To fully grasp the meaning of Nelson Mandela’s death at the age of 95, imagine for a moment that his life turned out differently. What if he’d perished as a child, like so many youngsters of his generation, in the rural backwaters of the Transkei? Think of what might have happened—or not happened—if he’d died in the mines of the City of Gold, where he arrived as a young man after running away from his village. He was not shot in the back, like demonstrators at Sharpeville in 1960, or gunned down like young protesters in Soweto during the June 1976 uprising. Though he believed in armed struggle, Mandela escaped the fate of so many of his comrades who were killed in the bush, blown to pieces by letter bombs sent by the authorities or hanged for treason, which seemed the likely result when sentence was pronounced on him after a long trial in 1964.

Mandela wasn’t forced into exile, like so many others, and did not have his spirit broken by decades of imprisonment. He managed to survive tuberculosis and prostate cancer, outliving nearly all of the closest friends of his generation. Though it was once illegal to publish his photograph or quote him by name in South Africa, his image was picked as the rallying symbol of a global campaign against apartheid. It was only natural and just, then, that when Mandela emerged from prison in 1990, he felt such a powerful sense of obligation to the fallen. It would be a shame if, in celebrating the remarkable arc of his life, we neglected to mention millions of others not lucky enough to become—as he did—an exception to the old rules.

Mandela also survived long enough to witness the first stages of revisionist history, which meant having to face up to the myriad ways the early hopes for radical transformation ran aground. After all, when democracy arrived in South Africa, advanced global capitalism and AIDS also swept through the door. High rates of unemployment and rising inequality coincided with massive loss of life that, in turn, conspired against the airy dream of establishing a nonracial, antisexist, nonhomophobic and more egalitarian society. Time has exposed Mandela’s failings. In office, he was slow to respond to the rise of HIV/AIDS. He protected cronies accused of corruption. He subjected himself to the ANC’s policies of “collective leadership” and, after stepping down as president, supported two flawed successors, tarnishing his image in the process. In the last decade, quarrels with old comrades spilled the details of dodgy financial arrangements.

Even here, though, there was a kind of backhanded tribute: these facts emerged into public view. That, too, was part of Mandela’s legacy, because despite a deep reservoir of popular affection for Madiba, as he’s known, he never allowed the kind of cult of personality upon which so many other liberation struggles have foundered. Mandela’s personal troubles, like the failures of his party, were part of the public record, revealed by a free press.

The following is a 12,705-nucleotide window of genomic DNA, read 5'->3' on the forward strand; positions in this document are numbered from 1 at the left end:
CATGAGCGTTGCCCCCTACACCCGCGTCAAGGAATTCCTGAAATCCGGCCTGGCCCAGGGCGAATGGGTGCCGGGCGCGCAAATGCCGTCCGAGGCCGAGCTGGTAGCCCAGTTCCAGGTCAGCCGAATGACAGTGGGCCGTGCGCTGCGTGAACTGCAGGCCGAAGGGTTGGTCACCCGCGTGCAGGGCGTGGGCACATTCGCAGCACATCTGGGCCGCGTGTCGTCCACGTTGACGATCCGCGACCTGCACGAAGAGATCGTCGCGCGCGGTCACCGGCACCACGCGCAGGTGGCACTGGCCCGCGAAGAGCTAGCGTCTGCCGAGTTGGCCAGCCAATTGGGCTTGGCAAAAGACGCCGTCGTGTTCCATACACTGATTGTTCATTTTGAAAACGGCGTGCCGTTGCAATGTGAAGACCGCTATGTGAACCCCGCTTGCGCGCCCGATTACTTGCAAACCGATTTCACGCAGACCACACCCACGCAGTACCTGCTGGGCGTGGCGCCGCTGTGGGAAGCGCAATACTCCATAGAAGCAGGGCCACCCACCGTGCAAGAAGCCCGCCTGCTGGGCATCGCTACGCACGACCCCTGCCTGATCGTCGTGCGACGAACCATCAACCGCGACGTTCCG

Mandela’s way of dying also embodied an important lesson. Eight years ago, he began a long, slow fade from public life. “Everybody dies,” he said repeatedly. In his soft-spoken, teasing way, he did his best to take the sting out. After he stepped down as president in 1999, rumors of his death led to fearmongering, particularly among right-wing whites, about incipient violence. By 2013, these were the views of a vanishing few.

The last time I saw Mandela was at his home after the World Cup, three years ago. He greeted my son and me with a well-worn line: “It’s nice that young people still come around to see an old man, even though he has nothing new to say.” He loved little jokes, but this one revealed a deeper intention, I think: to signal that it was time for young South Africans to step up.

As it turned out, this was a subject often on the mind of Mandela’s grandson, who’d taken us to see his grandfather. “Here was a man who came from nothing,” Ndaba Mandela said. “He was a young boy running around on the farms of Xhosa-land, and he became something he himself never imagined!” Now, the grandson added, it was time for the next generation to stop relying so heavily on his grandfather’s generation. He thought young South Africans needed to more forcefully tackle the demands of the poor, still denied economic and social justice in a savagely unequal society. “We are the ones who created the system,” the younger Mandela said. “The system should not create us. Ultimately, we are in a battle with ourselves.”

The elder Mandela had done his best to prepare South Africans for the next stage in their struggle to create a new nation. Now it is part of his legacy that so many of his countrymen are tired of being asked whether the dream of a new kind of society would outlive him. Of course the vision was always bigger than a single leader. To presume that Mandela alone was responsible for the “miracle” transition to democracy is not only magical thinking but profoundly ahistorical and even racist. It is perhaps his most enduring gift that this question, asked ritualistically by outsiders, should now sound wide of the mark. Would the dream survive? The answer: it already has. Douglas Foster